Ten of my favourite come-hither songs

… sung to a single person, not an audience.

Let me explain that a bit.

Hindi cinema, especially in the glamorous and colourful world of the 60s, is full of songs inviting love (or lust, or whatever interpretation one might want to put on it). Whether it’s a Helen with bizarre eye makeup singing Aa jaan-e-jaan to a caged lover in a floor show or a floral-shirted Joy Mukherji openly serenading Asha Parekh in a Tokyo party, there’s a good bit of sizzle, lots of “Come on and give us some love”.

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Ten of my favourite ‘nazar’ songs

My blog posts come about in odd ways. Some are suggestions or recommendations from blog readers, or from friends. Some strike me as I go through life. Some are serendipitous—a video appearing on the sidebar in Youtube while I’m watching something else. And some are like this: an idea which strikes two people at almost the same time. Anu and I don’t always see eye to eye (pun intended), but more often than not, we look at things in exactly the same way.

Therefore, it came as no surprise that Anu’s ‘zulfein’ songs post gave me the idea for an ‘aankhen’ songs post (and, even less surprising, that Anu had already thought of an ‘aankhen’ songs post too). Or that, as I was publishing my post, I thought, “I should do a post on either nigaah or nazar next.” Or, that Anu should send me an e-mail later the same day, in which she wrote: “Perhaps I should do ‘Nigahein’ as a complementary post.”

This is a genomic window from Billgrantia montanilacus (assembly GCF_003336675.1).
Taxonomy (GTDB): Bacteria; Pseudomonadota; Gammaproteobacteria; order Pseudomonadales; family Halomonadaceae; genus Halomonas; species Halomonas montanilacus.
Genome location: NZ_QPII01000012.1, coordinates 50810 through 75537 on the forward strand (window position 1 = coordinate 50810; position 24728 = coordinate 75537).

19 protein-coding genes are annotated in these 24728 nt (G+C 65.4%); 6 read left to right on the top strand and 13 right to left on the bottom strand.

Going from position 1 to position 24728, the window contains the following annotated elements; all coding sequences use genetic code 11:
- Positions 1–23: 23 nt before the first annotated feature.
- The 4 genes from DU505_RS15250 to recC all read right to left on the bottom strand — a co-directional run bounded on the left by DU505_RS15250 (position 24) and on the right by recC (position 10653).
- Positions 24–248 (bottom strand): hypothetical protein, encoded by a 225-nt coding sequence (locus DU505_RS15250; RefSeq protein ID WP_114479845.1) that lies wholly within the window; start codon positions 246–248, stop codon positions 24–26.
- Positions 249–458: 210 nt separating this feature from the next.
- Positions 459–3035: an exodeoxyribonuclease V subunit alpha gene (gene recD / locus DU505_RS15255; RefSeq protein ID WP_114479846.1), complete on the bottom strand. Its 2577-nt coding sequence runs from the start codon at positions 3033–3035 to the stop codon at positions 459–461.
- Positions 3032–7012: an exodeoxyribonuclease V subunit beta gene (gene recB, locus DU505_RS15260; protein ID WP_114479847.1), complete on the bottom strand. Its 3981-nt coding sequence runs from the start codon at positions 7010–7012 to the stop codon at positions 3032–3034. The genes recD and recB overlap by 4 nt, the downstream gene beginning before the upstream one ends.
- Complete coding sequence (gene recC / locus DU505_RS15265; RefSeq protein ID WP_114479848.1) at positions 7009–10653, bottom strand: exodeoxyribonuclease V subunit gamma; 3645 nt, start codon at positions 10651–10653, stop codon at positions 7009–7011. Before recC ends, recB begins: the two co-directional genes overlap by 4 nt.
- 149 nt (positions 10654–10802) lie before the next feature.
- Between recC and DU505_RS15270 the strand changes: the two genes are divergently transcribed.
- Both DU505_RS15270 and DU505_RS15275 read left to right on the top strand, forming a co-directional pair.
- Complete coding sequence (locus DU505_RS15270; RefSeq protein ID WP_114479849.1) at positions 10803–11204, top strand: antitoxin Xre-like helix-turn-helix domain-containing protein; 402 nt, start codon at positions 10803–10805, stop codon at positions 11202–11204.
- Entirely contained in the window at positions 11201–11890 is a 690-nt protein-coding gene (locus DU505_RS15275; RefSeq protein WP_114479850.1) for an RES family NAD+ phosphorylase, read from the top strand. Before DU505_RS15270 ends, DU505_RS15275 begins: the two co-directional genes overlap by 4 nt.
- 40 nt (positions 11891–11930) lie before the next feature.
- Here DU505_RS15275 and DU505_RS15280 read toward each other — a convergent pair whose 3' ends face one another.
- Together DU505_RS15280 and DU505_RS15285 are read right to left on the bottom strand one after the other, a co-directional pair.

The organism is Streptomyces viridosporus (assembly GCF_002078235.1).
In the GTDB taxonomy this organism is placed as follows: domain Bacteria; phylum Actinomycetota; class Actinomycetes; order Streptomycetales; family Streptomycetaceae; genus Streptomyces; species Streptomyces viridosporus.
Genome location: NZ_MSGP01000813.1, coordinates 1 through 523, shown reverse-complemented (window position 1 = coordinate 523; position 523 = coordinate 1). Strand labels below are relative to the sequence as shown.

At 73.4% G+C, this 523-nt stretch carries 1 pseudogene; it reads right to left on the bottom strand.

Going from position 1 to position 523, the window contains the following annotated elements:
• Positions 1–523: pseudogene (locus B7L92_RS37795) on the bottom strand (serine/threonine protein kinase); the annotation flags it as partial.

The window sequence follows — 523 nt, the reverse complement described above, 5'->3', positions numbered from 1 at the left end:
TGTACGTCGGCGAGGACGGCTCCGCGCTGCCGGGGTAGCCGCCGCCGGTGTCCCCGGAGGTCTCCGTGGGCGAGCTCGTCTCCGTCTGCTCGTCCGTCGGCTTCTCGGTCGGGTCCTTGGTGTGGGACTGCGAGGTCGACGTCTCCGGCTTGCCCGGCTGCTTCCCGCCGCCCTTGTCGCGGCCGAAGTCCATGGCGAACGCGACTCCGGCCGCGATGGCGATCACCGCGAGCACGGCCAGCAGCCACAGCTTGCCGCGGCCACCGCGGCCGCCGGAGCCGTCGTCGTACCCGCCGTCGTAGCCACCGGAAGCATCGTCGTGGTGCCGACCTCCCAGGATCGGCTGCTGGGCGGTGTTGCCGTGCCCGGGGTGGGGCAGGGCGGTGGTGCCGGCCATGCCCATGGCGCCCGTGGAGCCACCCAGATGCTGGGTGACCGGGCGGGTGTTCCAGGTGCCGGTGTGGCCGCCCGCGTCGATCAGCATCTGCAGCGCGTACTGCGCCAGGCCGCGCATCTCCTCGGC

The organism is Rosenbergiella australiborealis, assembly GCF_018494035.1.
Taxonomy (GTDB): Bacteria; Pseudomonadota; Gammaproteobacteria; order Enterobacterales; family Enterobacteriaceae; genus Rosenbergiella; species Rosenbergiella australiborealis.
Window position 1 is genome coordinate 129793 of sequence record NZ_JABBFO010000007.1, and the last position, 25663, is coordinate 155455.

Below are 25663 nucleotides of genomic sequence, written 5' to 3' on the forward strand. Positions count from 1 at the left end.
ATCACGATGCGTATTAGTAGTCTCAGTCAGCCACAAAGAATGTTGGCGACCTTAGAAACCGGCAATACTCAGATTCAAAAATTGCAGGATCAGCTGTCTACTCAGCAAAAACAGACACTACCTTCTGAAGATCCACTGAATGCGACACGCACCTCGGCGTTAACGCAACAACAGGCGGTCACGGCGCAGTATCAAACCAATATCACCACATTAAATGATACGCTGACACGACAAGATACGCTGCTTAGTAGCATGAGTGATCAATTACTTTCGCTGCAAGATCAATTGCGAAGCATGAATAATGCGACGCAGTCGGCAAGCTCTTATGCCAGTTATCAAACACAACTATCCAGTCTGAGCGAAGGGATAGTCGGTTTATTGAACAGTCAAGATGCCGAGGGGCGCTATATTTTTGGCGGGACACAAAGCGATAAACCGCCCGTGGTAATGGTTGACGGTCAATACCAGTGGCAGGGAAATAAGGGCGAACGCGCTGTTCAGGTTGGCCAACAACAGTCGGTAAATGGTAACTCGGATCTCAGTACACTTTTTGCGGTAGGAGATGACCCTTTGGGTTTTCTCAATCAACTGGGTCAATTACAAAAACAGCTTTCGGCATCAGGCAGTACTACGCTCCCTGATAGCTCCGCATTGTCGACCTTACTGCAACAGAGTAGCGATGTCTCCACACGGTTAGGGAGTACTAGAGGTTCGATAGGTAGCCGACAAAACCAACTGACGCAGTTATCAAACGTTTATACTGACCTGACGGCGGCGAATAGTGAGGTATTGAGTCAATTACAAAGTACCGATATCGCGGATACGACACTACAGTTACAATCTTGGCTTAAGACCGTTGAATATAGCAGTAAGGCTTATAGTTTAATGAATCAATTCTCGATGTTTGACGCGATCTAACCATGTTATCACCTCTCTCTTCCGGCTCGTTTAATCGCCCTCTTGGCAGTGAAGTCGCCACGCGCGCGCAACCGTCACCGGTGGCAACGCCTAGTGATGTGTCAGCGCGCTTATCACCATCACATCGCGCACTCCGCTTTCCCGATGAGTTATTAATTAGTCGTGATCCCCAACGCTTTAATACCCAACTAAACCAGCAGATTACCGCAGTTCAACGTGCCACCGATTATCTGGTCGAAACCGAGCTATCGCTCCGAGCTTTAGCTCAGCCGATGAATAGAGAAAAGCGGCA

Anyway, to cut a long story short: Anu and I decided we’d do twin (but not quite; look-alike, as in Hum Dono or Mujrim, might be a more appropriate description) posts. And then Anu suggested we ask our third soul sister, Bollyviewer, if she’d like to join the party as well: with a post about nayan/naina songs. Bollyviewer, good sport that she is, agreed. So here we are, with a trio of song lists. Head over to Anu’s blog to read her post on nigaahein songs, to Bollyviewer’s for her post on nayan/naina songs—and read on for my list of ‘nazar’ songs.

Aapki nazron ne samjhaa - nazar songs

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Ten of my favourite ‘Give us a hug’ songs

The other day, I was thinking about some of those songs that end up featuring on every other list I make. Songs that are perennial favourites of mine, because they are those rare combinations of brilliant music and equally brilliant lyrics, singing, picturisation—everything. Songs like Aage bhi jaane na tu, Yeh duniya agar mil bhi jaaye toh kya hai, and Lag jaa gale ke phir yeh.

Lag jaa gale ke phir yeh made a thought pop into my mind: that a fair number of Hindi songs are an invitation to be hugged. That might seem fairly innocuous, but in the good old days of nodding flowers and birds putting their beaks together onscreen, an embrace was a daring enough statement: it meant you did love someone; you weren’t being frivolous. No heroine (or hero, even) worth their salt actually hugged anybody—in a romantic way—other than the love of their life. So telling someone to come on and give you a hug meant you were serious (even if the way it was said—as it is in some of the songs in this list—in a light-hearted way).

Give us a hug, now...

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Ten of my favourite Madan Mohan songs